In the News
In an effort to better serve small businesses and find out what is uppermost in the minds of his constituency, Congressman Robert Hurt, toured areas in his district, meeting with business people and citizens.
One such place was Fluvanna’s own success story, Red Rocker Candy. Sue Charney started making candy in her own kitchen and then kept expanding the business. Entrepreneur Charney also hung on during the hard times of this current recession.
As Hurt took a tour of her facility where Charney makes her sought after confections, he queried her on how she got started, how the business has been running and other thoughts while she showed him her daily process of making candy. As promised, Charney made some of her melt-in-your-mouth milk chocolate, which she imports from Canada, added miniature marshmallows and toasted coconut for a sampling once it cooled.
Others also present at a roundtable – sharing homemade baked goods by Theresa Hamm, owner of the Gypsy Gourmet Cake Lounge – were Theresa, John Nunley of Better Living Building Supply, Jim Bogden of Crossroads Auto and the current president of the Fluvanna Chamber of Commerce, Evelyn Boor of Rainbow International, Anna Murphy, owner of her own State Farm Insurance franchise, Terry Brown of Mailbox Express, and Chris Fairchild of National Filter Service. Present from Louisa County, were photographer Bill Storer and Lindwood Napier of T&N Printing in Charlottesville.
Hurt said that the nation faces many challenges and there has been mismanagement at all levels of the federal government and no one single person, party or group are to blame, we all share in the failure.
“We are $16 trillion in debt,” said Hurt. “We need to rely on the private sector to create jobs not government. We need to know what we can change in Washington to make it easier for you to do business. Our regulations are overbearing and totally out of proportion. The cost of fuel and electricity is another problem for businesses. We need to help businesses succeed.”
He discussed returning to constitutional values and nurturing a free enterprise system. His fear is that government is taking more responsibility for what we do through intense and burdensome regulation. Charney spoke of the recently enacted Food Safety Act that requires small businesses similar to hers to record all serial numbers on boxes of chocolate and cereal and other items she uses in her candy making process. Charney said it takes three hours to log in all the serial numbers package.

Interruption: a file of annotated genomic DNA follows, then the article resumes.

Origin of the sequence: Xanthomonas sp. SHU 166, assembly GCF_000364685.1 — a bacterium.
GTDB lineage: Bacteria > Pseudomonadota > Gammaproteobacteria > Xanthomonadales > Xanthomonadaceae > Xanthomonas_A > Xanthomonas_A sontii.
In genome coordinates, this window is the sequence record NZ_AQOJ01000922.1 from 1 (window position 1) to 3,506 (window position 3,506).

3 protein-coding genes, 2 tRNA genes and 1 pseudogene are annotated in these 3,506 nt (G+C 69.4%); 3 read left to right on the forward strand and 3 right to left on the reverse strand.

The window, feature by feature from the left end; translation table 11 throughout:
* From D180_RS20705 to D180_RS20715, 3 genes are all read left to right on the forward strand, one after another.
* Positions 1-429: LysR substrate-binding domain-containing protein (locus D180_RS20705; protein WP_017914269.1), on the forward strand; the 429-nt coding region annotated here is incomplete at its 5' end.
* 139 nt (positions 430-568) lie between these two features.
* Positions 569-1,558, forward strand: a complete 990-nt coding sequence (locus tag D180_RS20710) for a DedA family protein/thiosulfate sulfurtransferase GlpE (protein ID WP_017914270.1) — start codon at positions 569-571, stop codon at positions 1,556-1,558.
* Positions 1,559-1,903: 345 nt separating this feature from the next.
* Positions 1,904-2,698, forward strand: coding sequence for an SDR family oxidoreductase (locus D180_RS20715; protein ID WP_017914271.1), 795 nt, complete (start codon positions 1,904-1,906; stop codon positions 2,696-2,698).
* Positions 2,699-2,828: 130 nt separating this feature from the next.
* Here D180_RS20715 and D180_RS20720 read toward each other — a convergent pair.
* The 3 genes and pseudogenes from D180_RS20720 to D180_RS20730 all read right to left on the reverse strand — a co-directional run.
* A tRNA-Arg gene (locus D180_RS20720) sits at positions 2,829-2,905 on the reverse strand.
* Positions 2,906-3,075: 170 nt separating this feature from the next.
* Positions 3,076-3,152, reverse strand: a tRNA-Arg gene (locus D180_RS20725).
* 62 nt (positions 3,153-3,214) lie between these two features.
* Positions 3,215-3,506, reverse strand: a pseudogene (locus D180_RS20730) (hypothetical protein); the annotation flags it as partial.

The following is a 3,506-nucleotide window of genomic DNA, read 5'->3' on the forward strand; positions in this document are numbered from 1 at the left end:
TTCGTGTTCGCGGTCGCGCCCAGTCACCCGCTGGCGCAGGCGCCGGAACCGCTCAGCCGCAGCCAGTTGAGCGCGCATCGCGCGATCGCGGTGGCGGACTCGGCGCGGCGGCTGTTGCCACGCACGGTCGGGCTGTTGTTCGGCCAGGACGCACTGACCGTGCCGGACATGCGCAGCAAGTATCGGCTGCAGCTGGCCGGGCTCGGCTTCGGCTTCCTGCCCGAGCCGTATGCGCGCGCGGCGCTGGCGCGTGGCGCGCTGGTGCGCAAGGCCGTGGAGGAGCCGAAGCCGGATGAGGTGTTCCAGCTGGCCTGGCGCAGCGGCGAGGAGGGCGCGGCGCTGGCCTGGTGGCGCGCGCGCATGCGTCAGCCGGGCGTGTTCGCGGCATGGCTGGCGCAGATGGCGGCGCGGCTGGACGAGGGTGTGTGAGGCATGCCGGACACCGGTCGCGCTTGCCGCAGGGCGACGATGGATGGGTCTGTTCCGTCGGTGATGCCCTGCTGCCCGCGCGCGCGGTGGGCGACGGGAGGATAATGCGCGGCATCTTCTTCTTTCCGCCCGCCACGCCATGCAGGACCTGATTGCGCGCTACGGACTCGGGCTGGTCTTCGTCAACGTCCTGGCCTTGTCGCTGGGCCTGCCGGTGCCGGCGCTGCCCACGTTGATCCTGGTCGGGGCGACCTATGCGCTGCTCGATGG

Brown and Fairchild discussed OSHA regulations and the Material Safety Data Sheets or MSDS used to label all chemicals including a simple bottle of Windex.
Hurt gave another one of his classic examples of an agency regulating miners. The inspectors checked on a quarry owner and after the owner passed inspection the inspector cited him for having an open trash can with no lid in his office. He was fined $4,000.
Many business owners are frightened of government reprisal if they protest regarding an unfair regulation.
“This sets the business up for failure,” said Hurt. Brown and Fairchild followed with their own nightmare paper trail stories. Brown tells the story of the weights and measures inspector coming to his business long after he opened his doors for business. He told Brown they were behind in their inspections and missed his yearly visit. The weights and measures inspectors are notified by the manufacturer regarding new scales and go to the businesses who purchased new scales. Brown passed the inspection and asked what would have happened had he not passed. The inspector would have shut him down. Hurt stated that the agency people come into his office complaining that small business owners question them. Fairchild believes that bureaucracy sets businesses owners up for failure. Hurt agreed.
“Their (bureaucrats) livelihoods depend on making things complex. It will take years. How do you eat the elephant, one bite at a time,” said Hurt who added, “Big companies have lobbyists who make a good living by skinning the company and the people.”